How a Magnetic Speed Sensor Works

Written by j.t. barett
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How a Magnetic Speed Sensor Works
You can install a magnetic speed sensor on your bike. (bicycle image by Brett Bouwer from Fotolia.com)

Many electronic speed sensors use a magnetic principle called the Hall Effect. The Hall Effect device registers the presence of a nearby magnet. A computer counts how many times the magnet passes by and determines speed.

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Hall Effect Device

A magnetic speed sensor consists of a stationary Hall Effect device and a moving magnet. The device has no moving parts and can measure very high speeds. Whenever the magnet passes by it, it produces a small voltage pulse.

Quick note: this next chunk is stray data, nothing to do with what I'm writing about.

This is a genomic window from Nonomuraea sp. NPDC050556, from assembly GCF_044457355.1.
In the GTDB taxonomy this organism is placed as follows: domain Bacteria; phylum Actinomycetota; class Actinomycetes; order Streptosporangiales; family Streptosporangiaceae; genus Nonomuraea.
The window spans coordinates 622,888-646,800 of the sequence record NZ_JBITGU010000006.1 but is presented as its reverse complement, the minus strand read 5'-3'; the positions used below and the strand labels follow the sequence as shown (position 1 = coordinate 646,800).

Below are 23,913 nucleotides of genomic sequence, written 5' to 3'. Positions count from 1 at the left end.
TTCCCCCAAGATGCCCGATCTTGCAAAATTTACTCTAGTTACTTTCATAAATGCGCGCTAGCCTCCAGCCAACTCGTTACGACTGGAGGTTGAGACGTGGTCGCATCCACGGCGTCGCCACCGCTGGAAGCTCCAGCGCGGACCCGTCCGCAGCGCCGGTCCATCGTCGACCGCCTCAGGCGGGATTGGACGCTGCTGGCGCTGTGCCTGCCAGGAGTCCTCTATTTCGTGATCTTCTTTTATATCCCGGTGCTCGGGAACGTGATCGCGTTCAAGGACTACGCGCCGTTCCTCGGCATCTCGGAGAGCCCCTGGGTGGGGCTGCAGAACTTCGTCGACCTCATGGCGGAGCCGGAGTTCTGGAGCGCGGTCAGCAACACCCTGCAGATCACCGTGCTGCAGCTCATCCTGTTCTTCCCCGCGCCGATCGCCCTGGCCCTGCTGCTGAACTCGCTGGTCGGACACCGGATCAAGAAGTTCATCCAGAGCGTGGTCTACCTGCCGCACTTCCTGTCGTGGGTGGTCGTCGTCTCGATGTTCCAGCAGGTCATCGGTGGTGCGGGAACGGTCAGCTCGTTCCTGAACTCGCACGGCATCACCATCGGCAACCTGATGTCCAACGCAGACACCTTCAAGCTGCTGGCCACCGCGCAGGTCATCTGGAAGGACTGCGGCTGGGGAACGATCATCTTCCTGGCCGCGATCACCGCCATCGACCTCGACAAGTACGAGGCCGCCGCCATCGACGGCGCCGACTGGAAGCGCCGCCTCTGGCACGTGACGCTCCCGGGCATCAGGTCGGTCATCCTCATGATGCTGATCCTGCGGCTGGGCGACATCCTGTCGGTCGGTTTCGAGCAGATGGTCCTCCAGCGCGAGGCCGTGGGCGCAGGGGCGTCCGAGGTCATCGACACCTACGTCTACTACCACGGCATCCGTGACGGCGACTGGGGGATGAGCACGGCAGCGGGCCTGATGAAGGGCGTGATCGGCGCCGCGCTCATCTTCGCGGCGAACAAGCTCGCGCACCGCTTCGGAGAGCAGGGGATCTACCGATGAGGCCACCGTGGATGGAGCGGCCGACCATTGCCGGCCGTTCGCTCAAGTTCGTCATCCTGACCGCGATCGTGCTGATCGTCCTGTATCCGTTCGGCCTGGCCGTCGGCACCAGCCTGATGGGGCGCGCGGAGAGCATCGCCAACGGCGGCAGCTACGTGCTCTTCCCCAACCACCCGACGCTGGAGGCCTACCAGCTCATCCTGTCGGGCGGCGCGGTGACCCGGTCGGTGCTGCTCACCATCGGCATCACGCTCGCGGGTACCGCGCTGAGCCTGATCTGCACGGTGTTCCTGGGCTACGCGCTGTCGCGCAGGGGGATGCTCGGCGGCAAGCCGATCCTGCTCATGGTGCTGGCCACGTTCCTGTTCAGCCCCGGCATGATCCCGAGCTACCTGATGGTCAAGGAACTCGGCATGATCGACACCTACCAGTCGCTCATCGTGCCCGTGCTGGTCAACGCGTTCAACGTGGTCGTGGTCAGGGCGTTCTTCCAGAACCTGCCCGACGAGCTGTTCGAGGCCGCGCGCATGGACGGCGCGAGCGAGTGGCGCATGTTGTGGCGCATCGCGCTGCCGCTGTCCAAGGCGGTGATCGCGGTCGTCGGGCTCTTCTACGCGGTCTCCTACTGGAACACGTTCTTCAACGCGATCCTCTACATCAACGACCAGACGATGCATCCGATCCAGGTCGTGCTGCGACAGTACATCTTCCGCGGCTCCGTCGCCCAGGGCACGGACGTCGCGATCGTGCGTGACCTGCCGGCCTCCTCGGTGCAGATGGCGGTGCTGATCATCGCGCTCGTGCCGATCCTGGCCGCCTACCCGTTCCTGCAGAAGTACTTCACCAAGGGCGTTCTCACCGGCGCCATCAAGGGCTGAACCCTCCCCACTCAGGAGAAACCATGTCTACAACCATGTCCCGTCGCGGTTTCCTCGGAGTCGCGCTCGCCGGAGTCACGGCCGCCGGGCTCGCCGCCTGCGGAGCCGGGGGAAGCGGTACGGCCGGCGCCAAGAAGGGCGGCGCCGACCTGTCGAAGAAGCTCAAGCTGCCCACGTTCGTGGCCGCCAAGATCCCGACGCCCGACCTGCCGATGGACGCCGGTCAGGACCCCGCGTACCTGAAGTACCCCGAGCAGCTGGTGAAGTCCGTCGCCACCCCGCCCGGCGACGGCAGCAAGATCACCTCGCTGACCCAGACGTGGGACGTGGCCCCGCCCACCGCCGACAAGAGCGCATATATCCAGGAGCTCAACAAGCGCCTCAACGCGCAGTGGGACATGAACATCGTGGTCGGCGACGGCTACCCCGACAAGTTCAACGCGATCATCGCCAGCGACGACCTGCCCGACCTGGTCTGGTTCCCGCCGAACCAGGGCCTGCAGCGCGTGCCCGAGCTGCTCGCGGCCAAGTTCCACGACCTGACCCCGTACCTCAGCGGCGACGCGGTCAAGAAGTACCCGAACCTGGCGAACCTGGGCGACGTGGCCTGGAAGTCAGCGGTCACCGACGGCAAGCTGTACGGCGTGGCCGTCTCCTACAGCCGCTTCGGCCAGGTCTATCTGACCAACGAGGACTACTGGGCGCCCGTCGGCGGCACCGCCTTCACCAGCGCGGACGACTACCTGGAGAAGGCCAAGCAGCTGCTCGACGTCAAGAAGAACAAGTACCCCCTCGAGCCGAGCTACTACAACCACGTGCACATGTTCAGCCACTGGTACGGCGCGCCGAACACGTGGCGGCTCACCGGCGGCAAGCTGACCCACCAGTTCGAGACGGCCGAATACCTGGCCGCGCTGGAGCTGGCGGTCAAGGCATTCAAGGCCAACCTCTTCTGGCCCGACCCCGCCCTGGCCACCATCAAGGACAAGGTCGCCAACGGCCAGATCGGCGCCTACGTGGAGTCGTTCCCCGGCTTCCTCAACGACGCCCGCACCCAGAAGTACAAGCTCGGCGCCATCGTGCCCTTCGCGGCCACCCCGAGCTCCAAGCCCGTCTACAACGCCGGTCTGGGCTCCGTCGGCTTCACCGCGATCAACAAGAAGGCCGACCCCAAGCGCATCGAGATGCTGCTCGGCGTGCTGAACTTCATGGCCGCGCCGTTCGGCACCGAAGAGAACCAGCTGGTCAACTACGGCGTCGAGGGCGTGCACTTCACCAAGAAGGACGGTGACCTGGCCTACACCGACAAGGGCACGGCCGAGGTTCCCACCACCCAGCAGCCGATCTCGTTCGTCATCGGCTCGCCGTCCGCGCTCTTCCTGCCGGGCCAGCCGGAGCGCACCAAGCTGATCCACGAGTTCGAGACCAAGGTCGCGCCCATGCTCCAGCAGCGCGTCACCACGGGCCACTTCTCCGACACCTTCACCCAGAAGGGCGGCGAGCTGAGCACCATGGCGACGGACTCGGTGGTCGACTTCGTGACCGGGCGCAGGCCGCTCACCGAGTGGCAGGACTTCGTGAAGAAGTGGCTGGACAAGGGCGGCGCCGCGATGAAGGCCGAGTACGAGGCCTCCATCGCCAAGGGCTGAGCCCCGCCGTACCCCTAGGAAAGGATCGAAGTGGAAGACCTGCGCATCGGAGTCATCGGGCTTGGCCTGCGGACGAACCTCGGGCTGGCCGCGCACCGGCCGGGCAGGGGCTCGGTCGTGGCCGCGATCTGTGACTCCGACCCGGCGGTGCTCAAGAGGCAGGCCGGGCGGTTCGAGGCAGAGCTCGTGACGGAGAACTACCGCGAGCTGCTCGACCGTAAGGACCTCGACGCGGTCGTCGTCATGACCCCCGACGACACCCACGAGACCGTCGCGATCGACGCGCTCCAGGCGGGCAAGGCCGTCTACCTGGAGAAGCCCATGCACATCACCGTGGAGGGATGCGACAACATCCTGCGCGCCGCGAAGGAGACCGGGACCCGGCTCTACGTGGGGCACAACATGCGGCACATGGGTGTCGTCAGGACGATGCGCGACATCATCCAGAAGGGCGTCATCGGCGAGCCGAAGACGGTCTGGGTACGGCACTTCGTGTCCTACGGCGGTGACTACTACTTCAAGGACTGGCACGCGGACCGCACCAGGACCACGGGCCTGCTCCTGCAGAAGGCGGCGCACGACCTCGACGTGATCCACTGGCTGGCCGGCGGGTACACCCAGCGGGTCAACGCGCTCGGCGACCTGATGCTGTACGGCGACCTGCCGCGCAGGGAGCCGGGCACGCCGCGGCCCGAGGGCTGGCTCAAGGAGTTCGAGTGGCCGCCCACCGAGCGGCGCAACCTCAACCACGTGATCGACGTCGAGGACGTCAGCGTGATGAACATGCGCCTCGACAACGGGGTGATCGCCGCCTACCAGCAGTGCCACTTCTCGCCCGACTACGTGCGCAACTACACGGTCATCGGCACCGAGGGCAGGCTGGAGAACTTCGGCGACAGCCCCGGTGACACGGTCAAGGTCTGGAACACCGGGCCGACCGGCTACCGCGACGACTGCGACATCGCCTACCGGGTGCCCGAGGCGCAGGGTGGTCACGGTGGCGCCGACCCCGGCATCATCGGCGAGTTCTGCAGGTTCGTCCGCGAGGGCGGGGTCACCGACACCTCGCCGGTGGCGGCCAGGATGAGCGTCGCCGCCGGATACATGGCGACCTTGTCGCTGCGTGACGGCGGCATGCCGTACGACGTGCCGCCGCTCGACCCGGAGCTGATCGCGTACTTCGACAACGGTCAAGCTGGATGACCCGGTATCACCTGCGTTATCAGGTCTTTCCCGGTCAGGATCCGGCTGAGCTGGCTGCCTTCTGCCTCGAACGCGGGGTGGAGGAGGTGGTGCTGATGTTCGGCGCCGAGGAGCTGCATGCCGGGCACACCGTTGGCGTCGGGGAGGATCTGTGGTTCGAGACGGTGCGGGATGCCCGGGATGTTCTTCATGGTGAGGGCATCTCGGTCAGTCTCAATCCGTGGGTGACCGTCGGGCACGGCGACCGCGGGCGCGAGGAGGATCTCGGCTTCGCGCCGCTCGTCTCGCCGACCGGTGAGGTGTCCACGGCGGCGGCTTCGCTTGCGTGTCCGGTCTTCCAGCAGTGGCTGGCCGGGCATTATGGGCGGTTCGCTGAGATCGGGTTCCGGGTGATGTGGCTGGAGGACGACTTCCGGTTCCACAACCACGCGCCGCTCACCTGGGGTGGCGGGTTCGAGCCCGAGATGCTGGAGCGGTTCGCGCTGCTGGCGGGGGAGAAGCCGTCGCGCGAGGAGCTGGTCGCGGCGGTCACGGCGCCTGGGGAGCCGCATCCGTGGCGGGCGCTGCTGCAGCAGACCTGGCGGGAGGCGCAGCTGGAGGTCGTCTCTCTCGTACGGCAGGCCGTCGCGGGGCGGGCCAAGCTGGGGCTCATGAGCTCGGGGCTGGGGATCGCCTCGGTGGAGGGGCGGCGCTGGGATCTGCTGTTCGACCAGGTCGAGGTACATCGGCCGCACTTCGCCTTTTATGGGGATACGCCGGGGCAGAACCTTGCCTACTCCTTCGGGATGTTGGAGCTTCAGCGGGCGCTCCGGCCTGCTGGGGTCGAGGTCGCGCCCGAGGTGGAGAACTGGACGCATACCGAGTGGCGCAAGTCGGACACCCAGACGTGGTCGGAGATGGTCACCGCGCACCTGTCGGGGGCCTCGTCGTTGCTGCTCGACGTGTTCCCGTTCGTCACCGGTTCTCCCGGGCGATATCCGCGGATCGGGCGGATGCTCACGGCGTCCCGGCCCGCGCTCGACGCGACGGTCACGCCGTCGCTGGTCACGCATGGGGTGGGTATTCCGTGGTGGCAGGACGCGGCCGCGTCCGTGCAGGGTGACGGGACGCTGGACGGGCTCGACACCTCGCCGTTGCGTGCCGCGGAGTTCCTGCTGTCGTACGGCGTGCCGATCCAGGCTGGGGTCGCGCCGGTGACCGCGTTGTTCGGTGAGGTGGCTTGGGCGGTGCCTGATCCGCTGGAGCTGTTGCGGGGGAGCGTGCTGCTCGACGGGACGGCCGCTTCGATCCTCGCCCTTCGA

Magnet

The speed sensor's magnet rides on a rotating wheel, such as the inside of a car's wheel. For every revolution of the wheel, the magnet moves past the Hall Effect sensor, which sends an electrical pulse to a computer.

Computer

A simple computer measures the time between pulses from the Hall Effect sensor. Using this data and the diameter of the wheel, it calculates the vehicle's speed.

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